- Why Would a Doctor Testify Against Another Doctor in a Medical Malpractice Case?
- What Does a Medical Expert Have to Say to Show That Medical Malpractice Occurred?
- Who Counts as a Qualified Medical Expert in My Case?
- What Happens When a Medical Expert Testifies at Trial?
- Get Help Finding a Qualified Medical Expert for Your Case.
Many states require that you hire a doctor to testify on your behalf in a medical malpractice case. This is an essential part of proving that you were the victim of medical negligence. Ensuring you have the right doctor testify in a malpractice lawsuit is often key to winning your case.
Why Would a Doctor Testify Against Another Doctor in a Medical Malpractice Case?
Many states have enacted legislation that requires the victim of medical malpractice to have a qualified medical expert confirm that they have a legitimate claim against the doctor.
Even if your state does not require you to have a medical expert vouch for your malpractice claim, you will have to prove that the physician committed malpractice to win your lawsuit. Since medical malpractice is different from other forms of negligence, you almost always need to have a qualified medical expert tell the court why the doctor’s actions were negligent.
What Does a Medical Expert Have to Say to Show That Medical Malpractice Occurred?
Your expert must testify that the doctor who treated you committed malpractice. Medical malpractice has five elements:
- The physician had a doctor-patient relationship with you;
- That relationship imposed a duty of care on the physician toward you;
- The doctor breached the standard of care by failing to act in a way that another similar doctor would have;
- That was medical negligence; and
- The medical negligence caused harm to you.
Who Counts as a Qualified Medical Expert in My Case?
The requirements for certification as a qualified medical expert vary from state to state. If your state laws contain a list of requirements, the doctor who testifies on your behalf will have to satisfy those statutory mandates. If your state does not provide a checklist in its statutes, judges usually allow a physician to testify as a qualified medical expert if they:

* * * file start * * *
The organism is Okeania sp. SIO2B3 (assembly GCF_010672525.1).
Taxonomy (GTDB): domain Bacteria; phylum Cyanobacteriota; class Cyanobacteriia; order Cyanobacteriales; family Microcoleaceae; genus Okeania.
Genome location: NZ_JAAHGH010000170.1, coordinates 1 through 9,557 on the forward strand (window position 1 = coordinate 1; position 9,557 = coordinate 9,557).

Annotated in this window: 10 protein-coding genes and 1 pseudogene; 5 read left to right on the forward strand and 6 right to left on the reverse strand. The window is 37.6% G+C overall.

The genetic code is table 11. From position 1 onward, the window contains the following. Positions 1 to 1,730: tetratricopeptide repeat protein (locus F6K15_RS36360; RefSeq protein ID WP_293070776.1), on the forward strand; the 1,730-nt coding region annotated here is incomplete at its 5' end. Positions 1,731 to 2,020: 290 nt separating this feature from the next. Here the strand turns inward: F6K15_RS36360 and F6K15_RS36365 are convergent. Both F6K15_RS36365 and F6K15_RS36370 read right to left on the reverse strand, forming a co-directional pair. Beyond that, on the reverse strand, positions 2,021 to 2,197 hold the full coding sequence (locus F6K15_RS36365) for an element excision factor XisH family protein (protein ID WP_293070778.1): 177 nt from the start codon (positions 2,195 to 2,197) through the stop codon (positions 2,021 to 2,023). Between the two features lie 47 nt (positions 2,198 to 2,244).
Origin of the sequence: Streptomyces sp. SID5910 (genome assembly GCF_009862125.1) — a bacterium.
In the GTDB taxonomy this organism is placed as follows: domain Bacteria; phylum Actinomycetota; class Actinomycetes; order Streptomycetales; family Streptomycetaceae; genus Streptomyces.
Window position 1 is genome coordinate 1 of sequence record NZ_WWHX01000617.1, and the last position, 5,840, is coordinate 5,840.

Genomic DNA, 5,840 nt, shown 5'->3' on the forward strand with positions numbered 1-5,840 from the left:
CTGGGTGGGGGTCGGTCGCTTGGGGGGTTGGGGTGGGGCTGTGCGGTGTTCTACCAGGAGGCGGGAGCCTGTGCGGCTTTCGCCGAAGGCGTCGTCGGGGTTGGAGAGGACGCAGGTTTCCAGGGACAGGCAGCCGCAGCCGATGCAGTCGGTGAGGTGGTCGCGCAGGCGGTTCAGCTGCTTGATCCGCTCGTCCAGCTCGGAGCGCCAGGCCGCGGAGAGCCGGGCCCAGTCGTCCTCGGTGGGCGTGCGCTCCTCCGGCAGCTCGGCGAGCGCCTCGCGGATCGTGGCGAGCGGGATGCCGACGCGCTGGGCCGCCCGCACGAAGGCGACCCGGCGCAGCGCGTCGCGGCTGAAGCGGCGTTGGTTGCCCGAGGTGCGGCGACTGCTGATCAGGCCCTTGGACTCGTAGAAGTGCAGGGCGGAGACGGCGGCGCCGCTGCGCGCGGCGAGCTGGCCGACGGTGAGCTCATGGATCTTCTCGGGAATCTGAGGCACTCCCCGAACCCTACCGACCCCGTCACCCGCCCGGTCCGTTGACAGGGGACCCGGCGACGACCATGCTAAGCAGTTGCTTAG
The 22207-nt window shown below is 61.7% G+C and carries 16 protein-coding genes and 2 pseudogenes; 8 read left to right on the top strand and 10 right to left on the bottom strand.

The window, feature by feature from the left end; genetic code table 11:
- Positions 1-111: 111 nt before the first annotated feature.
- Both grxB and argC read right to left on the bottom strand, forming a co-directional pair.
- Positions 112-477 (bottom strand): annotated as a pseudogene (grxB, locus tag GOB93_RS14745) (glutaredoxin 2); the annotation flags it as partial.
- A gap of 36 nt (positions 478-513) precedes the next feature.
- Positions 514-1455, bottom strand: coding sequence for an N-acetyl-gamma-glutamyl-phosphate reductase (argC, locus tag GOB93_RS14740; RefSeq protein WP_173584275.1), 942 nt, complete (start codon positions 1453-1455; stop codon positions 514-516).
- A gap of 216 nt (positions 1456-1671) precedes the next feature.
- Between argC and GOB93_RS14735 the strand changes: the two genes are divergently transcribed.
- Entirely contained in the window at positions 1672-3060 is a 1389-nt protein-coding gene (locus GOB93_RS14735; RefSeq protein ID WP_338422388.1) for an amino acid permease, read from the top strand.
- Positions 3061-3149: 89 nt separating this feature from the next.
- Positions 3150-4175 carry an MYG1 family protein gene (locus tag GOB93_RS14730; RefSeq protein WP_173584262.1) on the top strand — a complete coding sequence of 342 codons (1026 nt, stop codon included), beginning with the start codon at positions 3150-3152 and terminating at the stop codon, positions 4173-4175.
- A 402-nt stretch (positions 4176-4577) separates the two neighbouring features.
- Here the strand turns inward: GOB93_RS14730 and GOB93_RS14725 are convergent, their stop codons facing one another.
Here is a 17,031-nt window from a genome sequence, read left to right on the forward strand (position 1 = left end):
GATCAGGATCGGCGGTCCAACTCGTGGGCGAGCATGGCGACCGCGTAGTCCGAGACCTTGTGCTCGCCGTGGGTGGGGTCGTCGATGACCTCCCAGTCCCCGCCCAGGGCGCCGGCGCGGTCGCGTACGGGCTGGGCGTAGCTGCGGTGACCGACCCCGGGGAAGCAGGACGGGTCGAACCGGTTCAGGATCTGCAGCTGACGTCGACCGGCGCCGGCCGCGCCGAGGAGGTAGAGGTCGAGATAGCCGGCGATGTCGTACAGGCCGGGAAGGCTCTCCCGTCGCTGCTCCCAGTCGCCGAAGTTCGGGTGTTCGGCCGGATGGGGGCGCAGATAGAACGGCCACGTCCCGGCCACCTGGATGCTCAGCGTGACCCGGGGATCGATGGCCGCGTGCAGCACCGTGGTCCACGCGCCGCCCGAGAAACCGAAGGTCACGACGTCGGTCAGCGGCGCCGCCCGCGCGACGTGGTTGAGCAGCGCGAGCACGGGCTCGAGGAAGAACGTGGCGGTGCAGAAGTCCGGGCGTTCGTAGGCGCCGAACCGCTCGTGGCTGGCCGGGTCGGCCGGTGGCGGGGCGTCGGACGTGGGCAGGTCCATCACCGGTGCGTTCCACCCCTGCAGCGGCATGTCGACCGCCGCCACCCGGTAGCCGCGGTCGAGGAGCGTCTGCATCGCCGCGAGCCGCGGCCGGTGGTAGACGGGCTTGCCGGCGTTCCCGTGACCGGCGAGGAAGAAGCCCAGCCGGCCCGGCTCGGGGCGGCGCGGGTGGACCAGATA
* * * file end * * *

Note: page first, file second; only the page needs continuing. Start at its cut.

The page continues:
- Graduated from an accredited medical school;
- Have a license in good standing with the state medical board;
- Have similar education and training as the defendant doctor; and
- Have board certification or other expertise in the specific field that is in question in the malpractice lawsuit.
What Happens When a Medical Expert Testifies at Trial?
First, the judge will decide whether your physician satisfies the requirements to testify as a qualified medical expert. Once the judge certifies them as an expert, your lawyer will ask a series of questions about the medical error that caused your harm.
The medical expert will tell the court whether they:
- Reviewed your medical records;
- Examined you or met with you;
- Reviewed the relevant medical literature; and
- Formed a conclusion as to whether your treating doctor’s actions satisfied the standard of care.
This testimony is vital for your case. Not only can an expert witness explain complex medical topics to a judge or jury, they can offer special insight on the pertinent standard of care.
Get Help Finding a Qualified Medical Expert for Your Case.
At Newsome Melton, we handle significant medical malpractice cases for those suffering from catastrophic injuries, or the families of those who suffered an untimely death due to medical error. We work with a network of medical experts to ensure we have the right person for the specific requirements of each case.
If you think you may be the victim of medical malpractice, give us a call at 1-855-MED-ASKS. We will not charge to evaluate your case. There is no obligation.
Additional Frequently Asked Questions
- If Prescribed Too Much Medication and I Get Addicted Do I Have a Medical Malpractice Case?
- What Does “Contributory Negligence” in Relation to Medical Malpractice Mean?
- What Types Of Damages Are Usually Awarded In A Medical Malpractice Case?
- How to File for Medical Malpractice?
- Do Most Medical Malpractice Cases Go to Trial?